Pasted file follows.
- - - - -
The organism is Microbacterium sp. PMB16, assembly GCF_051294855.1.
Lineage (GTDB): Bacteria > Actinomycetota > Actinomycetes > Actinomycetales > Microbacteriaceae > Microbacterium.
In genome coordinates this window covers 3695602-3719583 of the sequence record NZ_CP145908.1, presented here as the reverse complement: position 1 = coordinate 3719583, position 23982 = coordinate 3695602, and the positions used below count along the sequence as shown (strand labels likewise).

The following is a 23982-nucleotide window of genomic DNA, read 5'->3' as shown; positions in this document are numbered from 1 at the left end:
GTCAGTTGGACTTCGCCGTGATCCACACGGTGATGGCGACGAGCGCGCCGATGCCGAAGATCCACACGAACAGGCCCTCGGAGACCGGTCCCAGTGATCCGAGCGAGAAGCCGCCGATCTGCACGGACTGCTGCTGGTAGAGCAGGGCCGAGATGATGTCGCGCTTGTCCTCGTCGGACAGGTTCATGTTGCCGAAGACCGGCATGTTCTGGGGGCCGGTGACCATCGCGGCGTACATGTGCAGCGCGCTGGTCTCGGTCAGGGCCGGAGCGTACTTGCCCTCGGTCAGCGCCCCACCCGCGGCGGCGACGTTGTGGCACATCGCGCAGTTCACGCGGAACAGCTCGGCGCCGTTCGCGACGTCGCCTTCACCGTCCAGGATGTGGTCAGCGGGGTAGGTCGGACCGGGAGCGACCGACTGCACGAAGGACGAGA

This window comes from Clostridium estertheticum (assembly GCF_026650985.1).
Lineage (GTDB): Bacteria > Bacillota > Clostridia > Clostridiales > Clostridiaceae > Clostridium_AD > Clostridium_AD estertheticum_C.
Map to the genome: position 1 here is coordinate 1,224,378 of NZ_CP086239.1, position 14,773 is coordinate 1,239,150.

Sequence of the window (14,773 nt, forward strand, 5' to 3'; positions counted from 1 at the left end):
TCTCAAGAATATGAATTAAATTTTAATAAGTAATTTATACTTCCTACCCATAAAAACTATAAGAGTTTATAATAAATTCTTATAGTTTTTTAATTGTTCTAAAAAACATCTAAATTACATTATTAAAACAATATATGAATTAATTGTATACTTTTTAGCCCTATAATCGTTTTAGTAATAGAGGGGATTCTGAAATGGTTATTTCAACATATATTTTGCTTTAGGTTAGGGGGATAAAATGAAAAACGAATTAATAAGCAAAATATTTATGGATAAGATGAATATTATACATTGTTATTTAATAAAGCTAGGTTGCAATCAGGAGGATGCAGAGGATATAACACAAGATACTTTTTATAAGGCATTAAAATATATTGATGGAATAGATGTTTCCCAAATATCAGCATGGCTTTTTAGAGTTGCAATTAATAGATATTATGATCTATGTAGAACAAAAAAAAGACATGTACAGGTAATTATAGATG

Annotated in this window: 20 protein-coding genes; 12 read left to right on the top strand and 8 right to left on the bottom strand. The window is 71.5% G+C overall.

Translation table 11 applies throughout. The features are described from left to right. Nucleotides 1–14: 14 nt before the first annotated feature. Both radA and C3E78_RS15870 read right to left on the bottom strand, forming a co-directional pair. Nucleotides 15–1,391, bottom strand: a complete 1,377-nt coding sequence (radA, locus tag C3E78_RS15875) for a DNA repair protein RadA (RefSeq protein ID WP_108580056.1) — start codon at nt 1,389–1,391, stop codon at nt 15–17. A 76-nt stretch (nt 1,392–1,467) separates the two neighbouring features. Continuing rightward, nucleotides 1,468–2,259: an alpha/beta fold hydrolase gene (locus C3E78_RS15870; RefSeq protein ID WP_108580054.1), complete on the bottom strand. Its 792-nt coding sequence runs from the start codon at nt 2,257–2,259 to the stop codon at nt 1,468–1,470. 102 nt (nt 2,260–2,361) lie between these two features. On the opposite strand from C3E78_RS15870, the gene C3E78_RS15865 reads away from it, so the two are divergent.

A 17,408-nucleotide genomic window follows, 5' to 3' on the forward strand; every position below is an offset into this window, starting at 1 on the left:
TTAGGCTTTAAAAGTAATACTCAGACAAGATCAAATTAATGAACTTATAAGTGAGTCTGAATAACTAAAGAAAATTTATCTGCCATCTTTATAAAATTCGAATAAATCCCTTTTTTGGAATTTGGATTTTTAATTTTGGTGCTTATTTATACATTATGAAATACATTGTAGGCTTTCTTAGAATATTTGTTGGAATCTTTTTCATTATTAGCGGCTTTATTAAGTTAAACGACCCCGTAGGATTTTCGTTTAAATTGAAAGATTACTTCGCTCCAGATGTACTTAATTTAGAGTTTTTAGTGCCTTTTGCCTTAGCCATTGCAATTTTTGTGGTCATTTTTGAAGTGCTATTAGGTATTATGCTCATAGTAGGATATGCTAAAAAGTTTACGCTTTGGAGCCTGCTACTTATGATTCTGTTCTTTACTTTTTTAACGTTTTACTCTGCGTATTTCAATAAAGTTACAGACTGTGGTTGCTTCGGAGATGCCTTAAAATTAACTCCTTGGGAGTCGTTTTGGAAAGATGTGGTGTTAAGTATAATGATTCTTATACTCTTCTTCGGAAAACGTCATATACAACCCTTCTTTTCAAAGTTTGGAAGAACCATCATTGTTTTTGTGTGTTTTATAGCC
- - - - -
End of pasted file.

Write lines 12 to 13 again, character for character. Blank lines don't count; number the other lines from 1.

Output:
Translation table 11 applies throughout. The features are described from left to right. Nucleotides 1–14: 14 nt before the first annotated feature. Both radA and C3E78_RS15870 read right to left on the bottom strand, forming a co-directional pair. Nucleotides 15–1,391, bottom strand: a complete 1,377-nt coding sequence (radA, locus tag C3E78_RS15875) for a DNA repair protein RadA (RefSeq protein ID WP_108580056.1) — start codon at nt 1,389–1,391, stop codon at nt 15–17. A 76-nt stretch (nt 1,392–1,467) separates the two neighbouring features. Continuing rightward, nucleotides 1,468–2,259: an alpha/beta fold hydrolase gene (locus C3E78_RS15870; RefSeq protein ID WP_108580054.1), complete on the bottom strand. Its 792-nt coding sequence runs from the start codon at nt 2,257–2,259 to the stop codon at nt 1,468–1,470. 102 nt (nt 2,260–2,361) lie between these two features. On the opposite strand from C3E78_RS15870, the gene C3E78_RS15865 reads away from it, so the two are divergent.

A 17,408-nucleotide genomic window follows, 5' to 3' on the forward strand; every position below is an offset into this window, starting at 1 on the left: